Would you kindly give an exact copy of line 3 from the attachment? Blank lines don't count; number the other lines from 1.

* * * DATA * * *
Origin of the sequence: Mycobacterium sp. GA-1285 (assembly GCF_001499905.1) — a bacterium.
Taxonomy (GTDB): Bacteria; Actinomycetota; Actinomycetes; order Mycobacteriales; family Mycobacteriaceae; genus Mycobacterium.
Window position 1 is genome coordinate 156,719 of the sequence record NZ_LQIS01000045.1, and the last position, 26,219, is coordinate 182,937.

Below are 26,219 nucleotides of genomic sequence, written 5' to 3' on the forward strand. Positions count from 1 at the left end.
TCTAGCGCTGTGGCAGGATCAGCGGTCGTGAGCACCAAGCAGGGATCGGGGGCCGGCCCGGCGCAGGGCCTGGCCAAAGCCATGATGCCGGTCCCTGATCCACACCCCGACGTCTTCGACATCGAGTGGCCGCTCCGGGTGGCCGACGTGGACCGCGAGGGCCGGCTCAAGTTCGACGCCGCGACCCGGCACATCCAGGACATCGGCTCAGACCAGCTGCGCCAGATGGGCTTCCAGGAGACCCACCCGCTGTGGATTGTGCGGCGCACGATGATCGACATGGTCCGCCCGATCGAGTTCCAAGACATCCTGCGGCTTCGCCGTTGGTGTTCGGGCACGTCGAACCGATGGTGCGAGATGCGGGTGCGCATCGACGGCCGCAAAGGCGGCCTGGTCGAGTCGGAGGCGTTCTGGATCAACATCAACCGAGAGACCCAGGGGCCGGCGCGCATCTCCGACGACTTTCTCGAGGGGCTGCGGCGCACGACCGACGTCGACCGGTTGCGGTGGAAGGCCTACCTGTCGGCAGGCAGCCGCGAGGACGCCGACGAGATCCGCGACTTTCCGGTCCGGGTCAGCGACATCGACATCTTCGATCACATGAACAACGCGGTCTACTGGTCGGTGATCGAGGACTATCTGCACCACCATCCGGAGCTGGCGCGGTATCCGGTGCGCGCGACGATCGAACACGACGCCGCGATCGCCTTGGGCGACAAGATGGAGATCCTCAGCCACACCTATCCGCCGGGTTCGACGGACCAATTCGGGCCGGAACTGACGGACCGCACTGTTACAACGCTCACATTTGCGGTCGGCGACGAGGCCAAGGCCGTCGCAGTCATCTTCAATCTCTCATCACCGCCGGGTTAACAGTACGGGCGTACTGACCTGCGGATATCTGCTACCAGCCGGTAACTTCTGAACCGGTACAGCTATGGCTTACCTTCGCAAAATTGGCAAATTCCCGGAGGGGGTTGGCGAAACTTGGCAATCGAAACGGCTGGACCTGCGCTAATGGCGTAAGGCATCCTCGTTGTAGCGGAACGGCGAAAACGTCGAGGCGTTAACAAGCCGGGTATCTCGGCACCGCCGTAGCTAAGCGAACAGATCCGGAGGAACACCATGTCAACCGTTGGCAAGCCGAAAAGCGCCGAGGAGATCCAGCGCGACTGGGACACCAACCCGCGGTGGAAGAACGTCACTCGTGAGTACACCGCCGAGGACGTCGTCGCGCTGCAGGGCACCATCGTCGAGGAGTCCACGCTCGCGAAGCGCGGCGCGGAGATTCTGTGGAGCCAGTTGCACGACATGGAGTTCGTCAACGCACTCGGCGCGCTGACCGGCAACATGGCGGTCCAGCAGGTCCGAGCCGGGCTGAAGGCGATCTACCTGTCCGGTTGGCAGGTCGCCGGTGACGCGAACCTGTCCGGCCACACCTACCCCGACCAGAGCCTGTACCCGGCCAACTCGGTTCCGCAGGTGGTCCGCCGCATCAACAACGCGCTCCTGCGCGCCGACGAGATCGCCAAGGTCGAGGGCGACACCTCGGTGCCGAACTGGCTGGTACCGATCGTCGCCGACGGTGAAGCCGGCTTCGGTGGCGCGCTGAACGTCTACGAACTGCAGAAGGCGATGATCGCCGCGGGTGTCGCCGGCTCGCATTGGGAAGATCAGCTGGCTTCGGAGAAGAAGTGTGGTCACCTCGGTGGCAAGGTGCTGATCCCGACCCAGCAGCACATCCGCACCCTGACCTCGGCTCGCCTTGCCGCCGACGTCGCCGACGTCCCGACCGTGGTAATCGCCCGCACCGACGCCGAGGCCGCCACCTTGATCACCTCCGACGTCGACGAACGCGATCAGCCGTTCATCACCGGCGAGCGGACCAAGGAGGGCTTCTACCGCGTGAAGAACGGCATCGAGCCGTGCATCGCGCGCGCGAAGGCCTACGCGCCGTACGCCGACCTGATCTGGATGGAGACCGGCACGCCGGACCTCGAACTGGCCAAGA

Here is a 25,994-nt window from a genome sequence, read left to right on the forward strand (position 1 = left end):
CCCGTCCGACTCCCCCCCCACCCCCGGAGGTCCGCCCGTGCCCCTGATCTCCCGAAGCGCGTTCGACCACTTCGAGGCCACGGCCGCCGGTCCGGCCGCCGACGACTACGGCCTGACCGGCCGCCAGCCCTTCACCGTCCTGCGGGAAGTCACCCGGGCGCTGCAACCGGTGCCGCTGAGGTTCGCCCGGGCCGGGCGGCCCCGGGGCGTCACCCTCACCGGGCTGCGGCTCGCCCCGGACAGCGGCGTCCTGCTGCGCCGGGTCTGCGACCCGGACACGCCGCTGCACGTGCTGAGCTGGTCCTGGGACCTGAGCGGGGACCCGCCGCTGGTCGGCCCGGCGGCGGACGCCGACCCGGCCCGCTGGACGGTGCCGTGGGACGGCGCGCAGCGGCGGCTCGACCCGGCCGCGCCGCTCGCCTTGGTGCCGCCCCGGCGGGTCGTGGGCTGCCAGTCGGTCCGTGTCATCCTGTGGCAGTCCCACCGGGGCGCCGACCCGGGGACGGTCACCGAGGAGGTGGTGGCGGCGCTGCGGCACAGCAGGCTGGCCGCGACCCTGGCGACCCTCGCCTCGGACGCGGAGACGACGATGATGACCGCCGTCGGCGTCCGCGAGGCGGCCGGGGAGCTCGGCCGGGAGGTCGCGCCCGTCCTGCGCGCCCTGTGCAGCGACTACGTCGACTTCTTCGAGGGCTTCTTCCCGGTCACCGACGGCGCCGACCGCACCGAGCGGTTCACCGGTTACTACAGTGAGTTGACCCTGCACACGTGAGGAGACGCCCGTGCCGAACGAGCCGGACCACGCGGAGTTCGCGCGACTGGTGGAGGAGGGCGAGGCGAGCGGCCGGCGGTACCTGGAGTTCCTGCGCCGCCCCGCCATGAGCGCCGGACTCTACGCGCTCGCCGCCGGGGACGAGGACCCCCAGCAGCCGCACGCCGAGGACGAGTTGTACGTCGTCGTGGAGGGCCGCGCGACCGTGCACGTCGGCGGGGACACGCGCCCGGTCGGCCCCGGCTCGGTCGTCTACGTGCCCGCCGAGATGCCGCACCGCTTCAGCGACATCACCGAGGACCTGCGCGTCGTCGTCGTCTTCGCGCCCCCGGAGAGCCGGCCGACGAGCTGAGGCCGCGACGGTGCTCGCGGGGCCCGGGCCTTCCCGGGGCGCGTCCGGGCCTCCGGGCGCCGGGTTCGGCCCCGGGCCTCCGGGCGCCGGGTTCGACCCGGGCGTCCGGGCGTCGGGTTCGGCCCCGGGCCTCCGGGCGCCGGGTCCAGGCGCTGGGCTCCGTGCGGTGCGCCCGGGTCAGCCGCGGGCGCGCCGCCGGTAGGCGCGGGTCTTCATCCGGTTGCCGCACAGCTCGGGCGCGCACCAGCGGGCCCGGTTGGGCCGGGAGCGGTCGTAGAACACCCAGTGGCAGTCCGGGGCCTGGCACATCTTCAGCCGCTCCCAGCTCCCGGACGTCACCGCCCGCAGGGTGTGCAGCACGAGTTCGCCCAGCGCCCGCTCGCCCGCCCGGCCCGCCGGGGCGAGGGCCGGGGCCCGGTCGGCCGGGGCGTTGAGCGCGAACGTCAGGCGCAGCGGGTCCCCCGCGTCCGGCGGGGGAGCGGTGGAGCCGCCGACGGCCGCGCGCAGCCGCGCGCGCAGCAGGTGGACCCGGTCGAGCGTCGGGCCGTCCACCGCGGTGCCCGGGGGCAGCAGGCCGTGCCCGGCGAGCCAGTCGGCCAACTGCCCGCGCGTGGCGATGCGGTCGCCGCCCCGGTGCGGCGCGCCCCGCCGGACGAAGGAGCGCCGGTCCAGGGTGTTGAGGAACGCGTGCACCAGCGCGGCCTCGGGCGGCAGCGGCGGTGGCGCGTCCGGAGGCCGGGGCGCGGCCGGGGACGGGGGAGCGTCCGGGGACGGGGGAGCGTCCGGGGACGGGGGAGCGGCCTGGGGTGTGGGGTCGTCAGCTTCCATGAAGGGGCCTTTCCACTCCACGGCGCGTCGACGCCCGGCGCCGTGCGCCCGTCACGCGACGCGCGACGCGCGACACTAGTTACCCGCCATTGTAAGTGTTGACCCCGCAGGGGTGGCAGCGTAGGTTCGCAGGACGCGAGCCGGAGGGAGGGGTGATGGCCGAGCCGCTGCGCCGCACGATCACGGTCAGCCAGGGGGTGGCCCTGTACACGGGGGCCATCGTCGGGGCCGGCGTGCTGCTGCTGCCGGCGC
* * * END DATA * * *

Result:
Window position 1 is genome coordinate 156,719 of the sequence record NZ_LQIS01000045.1, and the last position, 26,219, is coordinate 182,937.